Are you a New Zealand business that trades internationally? Do you sell online or in retail stores in other countries? If you do your trademark is probably important to your brand and credibility, and worthy of protecting here and abroad. In this article we will give you some practical steps to protect your IP overseas. […]

Most people have heard of resolutions for companies, but at certain times the Companies Act 1993 (the Act) requires companies to issue certificates. We were recently asked what certificates are, when they need to be issued, and how certificates differ from resolutions. These are great questions and we answer them here so more people can have the information.

Both resolutions and certificates are important for appropriate decision-making, due process, and to ensure good governance.


What is a resolution?

In meetings (or via email if a decision is needed outside of a meeting), decision-makers will typically discuss something and make a decision. A resolution is the record of that decision. Resolutions must be recorded in the minutes. Schedule 3 of the Act provides a good overview of what is required for board meetings. It is common for company constitutions to include more detail and process around company meeting obligations.


When are resolutions needed?

It is advisable to record all important director decisions as resolutions. One important situation requiring a resolution or contingent on approval by special resolution is when a company wishes to enter into a major transaction. This might relate to the acquisition or disposition of assets the value of which is more than half the value of the company’s assets before the acquisition or disposition.

Resolutions are also needed in many other situations, including when adopting a constitution, deciding on the consideration for which shares will be issued, or deciding to exercise an option to redeem a share.


What is a certificate?

A certificate is more formal in nature than a resolution and sets out information which directors certify as being true. Certificates are only required in certain situations.  Companies will make many more resolutions than they will issue certificates.

Certificates are typically required to be provided to the Companies Register where they will be publicly accessible. Anyone can do a search on an incorporated company. For example, a search of ‘documents’ for a large company will show many examples of certificates the company has provided to the registrar. The register promotes transparency and accountability, which is intended to help encourage good governance and discourage behaviour by directors that may harm shareholders.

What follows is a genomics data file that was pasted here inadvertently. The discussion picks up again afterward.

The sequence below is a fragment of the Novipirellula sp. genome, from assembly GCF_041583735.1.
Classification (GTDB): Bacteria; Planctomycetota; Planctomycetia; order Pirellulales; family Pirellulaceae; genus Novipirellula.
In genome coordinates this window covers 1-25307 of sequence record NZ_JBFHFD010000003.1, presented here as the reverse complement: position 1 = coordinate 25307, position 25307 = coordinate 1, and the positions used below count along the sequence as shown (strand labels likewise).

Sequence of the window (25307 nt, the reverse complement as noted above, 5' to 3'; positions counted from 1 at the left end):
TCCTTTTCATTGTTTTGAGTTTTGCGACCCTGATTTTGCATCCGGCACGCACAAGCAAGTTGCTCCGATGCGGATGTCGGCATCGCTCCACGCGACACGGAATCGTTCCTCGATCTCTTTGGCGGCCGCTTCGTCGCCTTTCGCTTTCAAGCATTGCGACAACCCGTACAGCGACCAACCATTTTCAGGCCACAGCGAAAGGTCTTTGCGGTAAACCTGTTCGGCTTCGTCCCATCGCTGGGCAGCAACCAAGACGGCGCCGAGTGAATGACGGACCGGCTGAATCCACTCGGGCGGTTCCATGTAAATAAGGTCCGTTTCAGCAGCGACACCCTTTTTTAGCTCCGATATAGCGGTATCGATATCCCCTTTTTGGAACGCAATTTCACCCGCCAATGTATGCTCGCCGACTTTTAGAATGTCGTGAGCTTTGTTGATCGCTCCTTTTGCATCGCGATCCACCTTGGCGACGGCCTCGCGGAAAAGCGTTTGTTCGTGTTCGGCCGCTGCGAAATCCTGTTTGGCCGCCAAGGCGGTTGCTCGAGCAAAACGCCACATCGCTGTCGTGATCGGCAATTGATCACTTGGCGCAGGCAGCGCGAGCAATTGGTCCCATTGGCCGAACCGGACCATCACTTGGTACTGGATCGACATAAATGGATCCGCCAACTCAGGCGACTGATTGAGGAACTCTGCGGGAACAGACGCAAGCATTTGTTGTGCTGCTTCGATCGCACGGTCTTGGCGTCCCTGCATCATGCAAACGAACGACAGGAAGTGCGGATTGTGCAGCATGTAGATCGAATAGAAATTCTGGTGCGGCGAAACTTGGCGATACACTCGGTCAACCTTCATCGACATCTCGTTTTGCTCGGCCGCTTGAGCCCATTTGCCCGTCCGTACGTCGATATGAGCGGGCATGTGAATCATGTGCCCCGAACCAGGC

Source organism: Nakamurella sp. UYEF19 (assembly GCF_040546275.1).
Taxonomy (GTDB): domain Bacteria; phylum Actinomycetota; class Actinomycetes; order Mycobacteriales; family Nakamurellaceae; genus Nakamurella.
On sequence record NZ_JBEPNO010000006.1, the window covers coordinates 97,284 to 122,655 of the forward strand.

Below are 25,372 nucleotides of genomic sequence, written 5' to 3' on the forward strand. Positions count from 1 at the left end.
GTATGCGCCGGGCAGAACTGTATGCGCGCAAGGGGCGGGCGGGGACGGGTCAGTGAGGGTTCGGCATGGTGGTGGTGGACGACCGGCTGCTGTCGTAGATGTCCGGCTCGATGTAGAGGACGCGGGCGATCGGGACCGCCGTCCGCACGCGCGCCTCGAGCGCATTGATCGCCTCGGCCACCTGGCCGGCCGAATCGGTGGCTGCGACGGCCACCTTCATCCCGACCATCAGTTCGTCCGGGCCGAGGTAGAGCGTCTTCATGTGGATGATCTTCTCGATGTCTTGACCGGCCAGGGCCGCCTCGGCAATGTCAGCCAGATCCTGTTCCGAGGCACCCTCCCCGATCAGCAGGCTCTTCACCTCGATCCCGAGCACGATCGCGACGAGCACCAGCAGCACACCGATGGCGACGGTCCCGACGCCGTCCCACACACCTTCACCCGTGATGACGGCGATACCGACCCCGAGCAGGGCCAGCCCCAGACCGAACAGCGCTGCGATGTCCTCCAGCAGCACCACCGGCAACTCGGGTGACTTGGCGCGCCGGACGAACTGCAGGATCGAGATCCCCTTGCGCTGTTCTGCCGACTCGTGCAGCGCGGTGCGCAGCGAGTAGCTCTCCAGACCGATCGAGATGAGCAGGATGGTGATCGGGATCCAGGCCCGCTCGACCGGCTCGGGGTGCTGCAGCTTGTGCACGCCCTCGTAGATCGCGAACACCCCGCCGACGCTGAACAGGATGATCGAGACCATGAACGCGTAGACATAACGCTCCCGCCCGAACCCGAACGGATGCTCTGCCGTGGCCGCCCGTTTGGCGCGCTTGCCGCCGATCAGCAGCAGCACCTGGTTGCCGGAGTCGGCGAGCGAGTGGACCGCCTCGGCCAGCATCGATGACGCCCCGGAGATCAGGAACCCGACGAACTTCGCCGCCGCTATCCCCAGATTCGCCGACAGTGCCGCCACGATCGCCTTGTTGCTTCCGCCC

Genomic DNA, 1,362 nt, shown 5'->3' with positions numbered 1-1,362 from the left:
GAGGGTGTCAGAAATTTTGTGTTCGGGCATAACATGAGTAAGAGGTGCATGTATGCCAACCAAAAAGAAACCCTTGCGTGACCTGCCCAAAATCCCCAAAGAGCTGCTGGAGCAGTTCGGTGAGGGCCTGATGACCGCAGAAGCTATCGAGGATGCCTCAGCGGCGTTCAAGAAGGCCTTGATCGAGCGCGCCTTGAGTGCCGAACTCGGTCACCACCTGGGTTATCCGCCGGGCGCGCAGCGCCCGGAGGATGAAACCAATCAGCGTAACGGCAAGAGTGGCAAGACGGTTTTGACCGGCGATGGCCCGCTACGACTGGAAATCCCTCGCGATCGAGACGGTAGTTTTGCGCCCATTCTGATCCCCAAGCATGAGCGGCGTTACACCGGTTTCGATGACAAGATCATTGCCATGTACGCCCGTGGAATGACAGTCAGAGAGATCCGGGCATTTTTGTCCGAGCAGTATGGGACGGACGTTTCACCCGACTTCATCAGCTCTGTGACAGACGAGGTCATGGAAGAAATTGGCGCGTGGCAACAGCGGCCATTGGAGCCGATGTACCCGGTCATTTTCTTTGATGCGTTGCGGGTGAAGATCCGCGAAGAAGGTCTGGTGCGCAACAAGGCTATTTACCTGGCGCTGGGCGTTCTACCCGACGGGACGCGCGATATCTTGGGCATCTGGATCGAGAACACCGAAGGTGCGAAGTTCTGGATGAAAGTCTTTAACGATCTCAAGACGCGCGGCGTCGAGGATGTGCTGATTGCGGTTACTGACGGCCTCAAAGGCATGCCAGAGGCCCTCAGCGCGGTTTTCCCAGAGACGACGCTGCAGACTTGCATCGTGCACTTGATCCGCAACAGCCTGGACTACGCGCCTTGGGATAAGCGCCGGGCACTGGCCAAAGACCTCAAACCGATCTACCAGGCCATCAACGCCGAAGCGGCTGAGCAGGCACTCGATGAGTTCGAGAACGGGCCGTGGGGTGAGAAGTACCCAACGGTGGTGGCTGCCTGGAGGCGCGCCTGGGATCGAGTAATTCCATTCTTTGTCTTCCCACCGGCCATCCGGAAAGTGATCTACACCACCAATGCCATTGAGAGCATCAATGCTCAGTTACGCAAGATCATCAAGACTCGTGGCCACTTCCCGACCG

When are certificates needed?

When certificates are required by the Act it is common that a resolution is needed first. For example, when directors are determining the consideration for the issue of shares they will vote and there will be a resolution. Only then are they able to sign a certificate and provide that to the Registrar.

Some other examples of when certificates are typically needed include:

  • When the board passes a resolution for the issue of options or convertible financial products, an offer to acquire shares, or for distributions to shareholders
  • When the company is amalgamating with another company
  • If the company has a listing agreement with a stock exchange, after the registration or a transfer of company shares
  • When a director is appointed or removed
  • If authorising a payment, benefit, loan, guarantee or contract to a director
  • If authorising liability insurance for directors or employees.


Consequences of not issuing certificates:

  • Fines of up to $5,000 apply for failure to comply with the obligations to provide certificates for shares or failure to sign a certificate of solvency when necessary
  • The company must keep a copy of all certificates for the last 7 years at its registered office
  • Shareholders and any authorised person are able to give notice in writing to view certificates.


This article is not a substitute for legal advice and you should consult your lawyer about your specific situation. Please feel free to contact us at Parry Field Lawyers:

Many people mistakenly believe it is best to register a company to operate as a self-employed contractor. In reality, what is ‘best’, depends on your circumstances. We get asked a lot about these options so let’s look at a common misconception.

Isn’t registering a company best for limiting liability?